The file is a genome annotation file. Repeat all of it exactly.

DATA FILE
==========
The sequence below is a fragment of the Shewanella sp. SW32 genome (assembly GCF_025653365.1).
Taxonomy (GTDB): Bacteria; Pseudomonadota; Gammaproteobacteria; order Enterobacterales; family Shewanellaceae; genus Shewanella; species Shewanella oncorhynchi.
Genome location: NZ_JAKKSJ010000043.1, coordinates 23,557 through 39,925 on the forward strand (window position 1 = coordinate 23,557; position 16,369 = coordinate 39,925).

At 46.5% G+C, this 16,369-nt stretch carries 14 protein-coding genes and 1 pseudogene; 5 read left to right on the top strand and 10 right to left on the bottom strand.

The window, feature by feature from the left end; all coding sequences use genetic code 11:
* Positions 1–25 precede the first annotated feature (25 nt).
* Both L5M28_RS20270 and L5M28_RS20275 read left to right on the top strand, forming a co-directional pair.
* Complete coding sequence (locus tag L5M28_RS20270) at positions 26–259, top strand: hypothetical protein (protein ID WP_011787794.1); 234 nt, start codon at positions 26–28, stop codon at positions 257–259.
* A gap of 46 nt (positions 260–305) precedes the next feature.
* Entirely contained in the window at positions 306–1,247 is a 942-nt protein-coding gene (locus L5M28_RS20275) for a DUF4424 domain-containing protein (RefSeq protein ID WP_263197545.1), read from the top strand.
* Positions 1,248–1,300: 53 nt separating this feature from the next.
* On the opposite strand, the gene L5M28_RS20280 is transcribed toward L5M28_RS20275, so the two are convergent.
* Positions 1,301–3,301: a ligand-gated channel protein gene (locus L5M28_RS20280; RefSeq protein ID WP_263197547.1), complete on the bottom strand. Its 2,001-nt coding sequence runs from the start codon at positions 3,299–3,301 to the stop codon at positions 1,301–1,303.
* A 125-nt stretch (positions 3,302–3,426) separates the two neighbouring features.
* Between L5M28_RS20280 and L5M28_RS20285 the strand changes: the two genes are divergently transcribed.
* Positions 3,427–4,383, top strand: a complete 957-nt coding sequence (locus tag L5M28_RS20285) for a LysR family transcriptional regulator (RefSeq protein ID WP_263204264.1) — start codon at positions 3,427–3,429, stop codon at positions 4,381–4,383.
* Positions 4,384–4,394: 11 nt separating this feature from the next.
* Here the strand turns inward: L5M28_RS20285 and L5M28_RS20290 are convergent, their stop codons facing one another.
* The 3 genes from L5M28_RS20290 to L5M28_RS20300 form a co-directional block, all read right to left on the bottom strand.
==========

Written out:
The sequence below is a fragment of the Shewanella sp. SW32 genome (assembly GCF_025653365.1).
Taxonomy (GTDB): Bacteria; Pseudomonadota; Gammaproteobacteria; order Enterobacterales; family Shewanellaceae; genus Shewanella; species Shewanella oncorhynchi.
Genome location: NZ_JAKKSJ010000043.1, coordinates 23,557 through 39,925 on the forward strand (window position 1 = coordinate 23,557; position 16,369 = coordinate 39,925).

At 46.5% G+C, this 16,369-nt stretch carries 14 protein-coding genes and 1 pseudogene; 5 read left to right on the top strand and 10 right to left on the bottom strand.

The window, feature by feature from the left end; all coding sequences use genetic code 11:
* Positions 1–25 precede the first annotated feature (25 nt).
* Both L5M28_RS20270 and L5M28_RS20275 read left to right on the top strand, forming a co-directional pair.
* Complete coding sequence (locus tag L5M28_RS20270) at positions 26–259, top strand: hypothetical protein (protein ID WP_011787794.1); 234 nt, start codon at positions 26–28, stop codon at positions 257–259.
* A gap of 46 nt (positions 260–305) precedes the next feature.
* Entirely contained in the window at positions 306–1,247 is a 942-nt protein-coding gene (locus L5M28_RS20275) for a DUF4424 domain-containing protein (RefSeq protein ID WP_263197545.1), read from the top strand.
* Positions 1,248–1,300: 53 nt separating this feature from the next.
* On the opposite strand, the gene L5M28_RS20280 is transcribed toward L5M28_RS20275, so the two are convergent.
* Positions 1,301–3,301: a ligand-gated channel protein gene (locus L5M28_RS20280; RefSeq protein ID WP_263197547.1), complete on the bottom strand. Its 2,001-nt coding sequence runs from the start codon at positions 3,299–3,301 to the stop codon at positions 1,301–1,303.
* A 125-nt stretch (positions 3,302–3,426) separates the two neighbouring features.
* Between L5M28_RS20280 and L5M28_RS20285 the strand changes: the two genes are divergently transcribed.
* Positions 3,427–4,383, top strand: a complete 957-nt coding sequence (locus tag L5M28_RS20285) for a LysR family transcriptional regulator (RefSeq protein ID WP_263204264.1) — start codon at positions 3,427–3,429, stop codon at positions 4,381–4,383.
* Positions 4,384–4,394: 11 nt separating this feature from the next.
* Here the strand turns inward: L5M28_RS20285 and L5M28_RS20290 are convergent, their stop codons facing one another.
* The 3 genes from L5M28_RS20290 to L5M28_RS20300 form a co-directional block, all read right to left on the bottom strand.